Pro Prospects: American joins Hoffenheim

Pro Prospects: American joins Hoffenheim
by J.R. Eskilson
May 23, 2012

Christian Albelo was just kicking a soccer ball on a futsal court - a simple action that millions of kids around the world do, but he was all alone. 

In a country where he did not speak a word of the native language, Albelo was an outsider . . . but it was also where he found his comfort zone.  

With two parents in the military, Albelo had moved around in the past. But last year, his mother, Sandra, received a job offer for a prominent position. The only problem, the family would need to move to Germany. 

Christian AlbeloChristian Albelo

“We sat down as a family and decided that it was great for career advancement, and for Christian’s development,” Francisco Albelo, Christian’s father, told “I can say it has been the best assignment in the almost 20 years of our Army career.”

Sandra headed to Germany first in early 2011. Francisco stayed behind so Christian could finish classes and attend the Region III ODP Camp. 

“Unfortunately, he suffered an injury two weeks before camp that changed everything,” Francis said. 

With Christian unable to play, he did not get the chance to showcase his talent in front of national team scouts. 

“It was hard for him; he felt that it was his year.”

The injury to his wrist would be a major setback for the midfielder, as it required two surgeries to repair and kept him off the fields in Germany for an extended period. 

“We arrived to Germany in July after having my second wrist surgery and I felt that I needed to get back to the field and at least have some touches on the ball while awaiting medical clearance,” Christian told “My dad and I decided to walk to our local club (TSV Amicitia Viernheim) and use their futsal court.”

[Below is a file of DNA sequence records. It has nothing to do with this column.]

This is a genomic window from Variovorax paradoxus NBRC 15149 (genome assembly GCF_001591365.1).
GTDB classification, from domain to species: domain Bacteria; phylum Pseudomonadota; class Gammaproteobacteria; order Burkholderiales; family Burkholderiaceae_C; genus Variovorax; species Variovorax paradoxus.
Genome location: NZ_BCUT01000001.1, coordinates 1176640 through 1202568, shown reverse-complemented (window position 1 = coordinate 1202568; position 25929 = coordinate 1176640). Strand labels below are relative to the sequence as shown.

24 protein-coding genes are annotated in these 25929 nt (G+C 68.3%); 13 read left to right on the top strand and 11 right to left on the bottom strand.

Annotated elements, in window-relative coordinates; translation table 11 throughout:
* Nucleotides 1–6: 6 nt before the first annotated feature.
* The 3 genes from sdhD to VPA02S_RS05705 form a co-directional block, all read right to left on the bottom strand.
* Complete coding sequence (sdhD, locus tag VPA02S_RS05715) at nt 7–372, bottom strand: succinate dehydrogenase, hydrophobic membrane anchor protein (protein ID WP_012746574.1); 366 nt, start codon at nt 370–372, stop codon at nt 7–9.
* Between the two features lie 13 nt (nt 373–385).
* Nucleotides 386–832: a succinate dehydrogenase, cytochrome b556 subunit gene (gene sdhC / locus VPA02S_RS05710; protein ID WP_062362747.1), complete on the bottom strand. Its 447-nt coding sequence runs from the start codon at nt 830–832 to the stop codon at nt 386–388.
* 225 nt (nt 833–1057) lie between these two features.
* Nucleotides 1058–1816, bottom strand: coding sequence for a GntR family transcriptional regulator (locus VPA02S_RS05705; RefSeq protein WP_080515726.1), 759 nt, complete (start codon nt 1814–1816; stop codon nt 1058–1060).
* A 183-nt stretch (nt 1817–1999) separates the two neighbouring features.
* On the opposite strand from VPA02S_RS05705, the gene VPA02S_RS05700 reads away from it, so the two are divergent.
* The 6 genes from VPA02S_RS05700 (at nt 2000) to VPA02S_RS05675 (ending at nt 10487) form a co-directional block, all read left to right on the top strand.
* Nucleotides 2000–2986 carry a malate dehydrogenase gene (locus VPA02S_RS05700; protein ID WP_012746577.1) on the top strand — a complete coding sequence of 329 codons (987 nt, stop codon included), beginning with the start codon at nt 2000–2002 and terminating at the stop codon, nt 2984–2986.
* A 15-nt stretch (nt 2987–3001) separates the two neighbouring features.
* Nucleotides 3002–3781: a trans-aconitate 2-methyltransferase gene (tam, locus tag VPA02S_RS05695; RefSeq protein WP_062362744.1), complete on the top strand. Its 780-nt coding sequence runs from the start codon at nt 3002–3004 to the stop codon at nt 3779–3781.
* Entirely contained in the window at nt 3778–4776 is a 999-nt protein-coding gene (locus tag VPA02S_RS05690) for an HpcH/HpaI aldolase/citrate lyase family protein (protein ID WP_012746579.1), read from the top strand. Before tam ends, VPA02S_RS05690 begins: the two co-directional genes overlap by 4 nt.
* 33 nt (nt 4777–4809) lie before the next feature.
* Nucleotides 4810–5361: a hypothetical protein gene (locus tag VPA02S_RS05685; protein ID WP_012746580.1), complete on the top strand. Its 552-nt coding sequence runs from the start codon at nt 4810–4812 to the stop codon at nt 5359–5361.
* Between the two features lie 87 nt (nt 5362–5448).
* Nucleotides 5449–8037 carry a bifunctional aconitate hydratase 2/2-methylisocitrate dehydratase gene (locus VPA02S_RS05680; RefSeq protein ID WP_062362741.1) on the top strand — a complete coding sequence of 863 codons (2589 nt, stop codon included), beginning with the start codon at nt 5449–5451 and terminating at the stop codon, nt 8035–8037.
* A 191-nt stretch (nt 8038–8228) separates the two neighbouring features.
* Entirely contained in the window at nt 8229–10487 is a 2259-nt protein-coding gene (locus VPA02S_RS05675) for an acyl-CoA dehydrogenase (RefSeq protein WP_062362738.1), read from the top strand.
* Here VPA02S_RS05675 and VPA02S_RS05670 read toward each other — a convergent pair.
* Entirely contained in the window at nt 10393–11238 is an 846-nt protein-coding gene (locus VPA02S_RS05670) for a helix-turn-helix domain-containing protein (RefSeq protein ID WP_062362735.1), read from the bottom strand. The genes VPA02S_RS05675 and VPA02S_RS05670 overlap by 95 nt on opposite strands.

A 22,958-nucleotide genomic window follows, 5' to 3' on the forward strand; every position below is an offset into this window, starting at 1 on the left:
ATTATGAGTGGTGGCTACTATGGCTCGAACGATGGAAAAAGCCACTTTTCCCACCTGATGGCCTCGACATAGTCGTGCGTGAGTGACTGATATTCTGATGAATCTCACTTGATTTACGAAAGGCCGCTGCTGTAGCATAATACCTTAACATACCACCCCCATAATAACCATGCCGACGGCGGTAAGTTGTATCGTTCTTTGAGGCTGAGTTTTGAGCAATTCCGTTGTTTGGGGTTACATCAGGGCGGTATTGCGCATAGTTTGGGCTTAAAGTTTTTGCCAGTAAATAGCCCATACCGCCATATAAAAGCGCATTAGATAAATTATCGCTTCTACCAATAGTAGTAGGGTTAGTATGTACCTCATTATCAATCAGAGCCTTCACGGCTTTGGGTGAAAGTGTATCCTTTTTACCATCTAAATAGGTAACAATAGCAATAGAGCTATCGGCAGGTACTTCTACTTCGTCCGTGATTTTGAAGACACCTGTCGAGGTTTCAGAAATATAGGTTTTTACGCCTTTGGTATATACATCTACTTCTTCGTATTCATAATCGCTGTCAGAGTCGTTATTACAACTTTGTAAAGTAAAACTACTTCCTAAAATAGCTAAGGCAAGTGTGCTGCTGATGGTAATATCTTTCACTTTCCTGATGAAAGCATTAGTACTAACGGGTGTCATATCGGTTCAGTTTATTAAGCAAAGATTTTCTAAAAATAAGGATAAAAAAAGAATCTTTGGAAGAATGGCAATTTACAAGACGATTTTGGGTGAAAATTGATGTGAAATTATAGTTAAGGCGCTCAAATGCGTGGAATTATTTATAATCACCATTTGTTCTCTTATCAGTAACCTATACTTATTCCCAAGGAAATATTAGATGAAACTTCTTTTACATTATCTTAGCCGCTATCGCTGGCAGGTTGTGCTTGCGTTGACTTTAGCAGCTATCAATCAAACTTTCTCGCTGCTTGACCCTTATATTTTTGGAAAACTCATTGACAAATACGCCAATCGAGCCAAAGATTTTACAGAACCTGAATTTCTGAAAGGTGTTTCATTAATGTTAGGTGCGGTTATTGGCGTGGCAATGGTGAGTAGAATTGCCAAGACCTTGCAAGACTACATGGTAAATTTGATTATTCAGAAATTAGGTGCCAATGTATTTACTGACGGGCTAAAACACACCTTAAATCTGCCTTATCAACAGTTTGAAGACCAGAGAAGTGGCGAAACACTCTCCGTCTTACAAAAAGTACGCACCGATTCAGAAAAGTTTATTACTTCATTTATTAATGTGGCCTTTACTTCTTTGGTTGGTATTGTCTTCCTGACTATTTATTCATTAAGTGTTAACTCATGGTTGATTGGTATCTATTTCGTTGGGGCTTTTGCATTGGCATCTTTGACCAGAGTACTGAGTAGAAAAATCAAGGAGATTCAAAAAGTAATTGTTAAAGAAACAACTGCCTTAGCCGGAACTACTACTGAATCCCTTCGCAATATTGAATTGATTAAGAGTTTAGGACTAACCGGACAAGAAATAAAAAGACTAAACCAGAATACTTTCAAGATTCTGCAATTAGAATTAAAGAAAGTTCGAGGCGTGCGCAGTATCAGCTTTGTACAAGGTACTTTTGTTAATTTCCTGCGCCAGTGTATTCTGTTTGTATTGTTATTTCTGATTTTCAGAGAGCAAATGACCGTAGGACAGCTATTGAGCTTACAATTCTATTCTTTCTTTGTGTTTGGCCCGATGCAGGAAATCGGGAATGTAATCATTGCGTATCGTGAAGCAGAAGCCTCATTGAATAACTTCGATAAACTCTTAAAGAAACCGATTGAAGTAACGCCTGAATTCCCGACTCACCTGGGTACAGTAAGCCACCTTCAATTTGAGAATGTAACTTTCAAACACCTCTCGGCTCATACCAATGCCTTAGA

It was there that Christian caught the eye of the coaches at the tiny club, but the language barrier kept them from approaching the 14-year-old. 

“In a conversation with our landlord about soccer he offered to talk to the TSV Amicitia Viernheim president to see if I could train to get back my fitness since they were doing their pre-season,” Christian added. “Once medically cleared, I felt comfortable with staying with Amicitia since they offered to help and the coaches were very pleased with my decision and performance.”

With TSV Amicitia Viernheim, Christian has flourished. 

Playing up an age with the U15 team, he scored “23 goals in all competitions, 17 goals in league play and [contributed] 17 assists” while playing attacking center midfield. He leads the team in scoring, which is currently in first place of its league. 

“Starting at a small club gave him the chance to get back in the field quicker and provided the spark for him to gain his confidence and fitness back,” Francisco said. 

He will not be at a small club for much longer though. 

With all of his success on the field, there were multiple clubs that wanted the American in their youth academy. 

“During my second game in the country, I was lucky enough to catch the attention of the TSG 1899 Hoffenhein head scout for the region,” Christian said. “Third game, the Hoffenheim scout was present again sitting in the stands watching the game and taking notes during the game.”

The interest from the Bundesliga club only intensified as time progressed, and eventually Hoffenheim got their man. 

“The sixth game of the season happened to be in Hoffenheim,” Christian said. “There were several scouts taking notes in the crowd at the game.”

Following the game, a scout and the TSG 1899 Hoffenheim Youth Director approached Christian and his parents about coming to a couple of training sessions with the U14 team. 

“After a few training sessions, I was offered a spot for the 2012/2013. I will be on the roster with the raising U14 in the U15 league.”

There are still a few days left for Christian at TSV Amicitia Viernheim before he formally switches clubs at the end of May.

Hoffenheim is the future for the midfielder, but his past is intertwined with small fields and futsal courts. 

“Christian started like any other American kid practicing other sports,” Francisco said about his son’s love for the sport. “One day, while staying with his grandparents during the time we both were deployed, he told my father that baseball was boring.”

Francisco’s father is from Puerto Rico, where baseball is king, but there is no denying a grandchild. 

Soon, Christian was off playing at the local park with Barcelona Soccer Academy of Central Florida.  

“There Christian and a group of 40 kids not only learned the basics for every position in the field, but they were taught the history of the game. It was refreshing [that the coach] had a notepad that he used to take notes every training session.”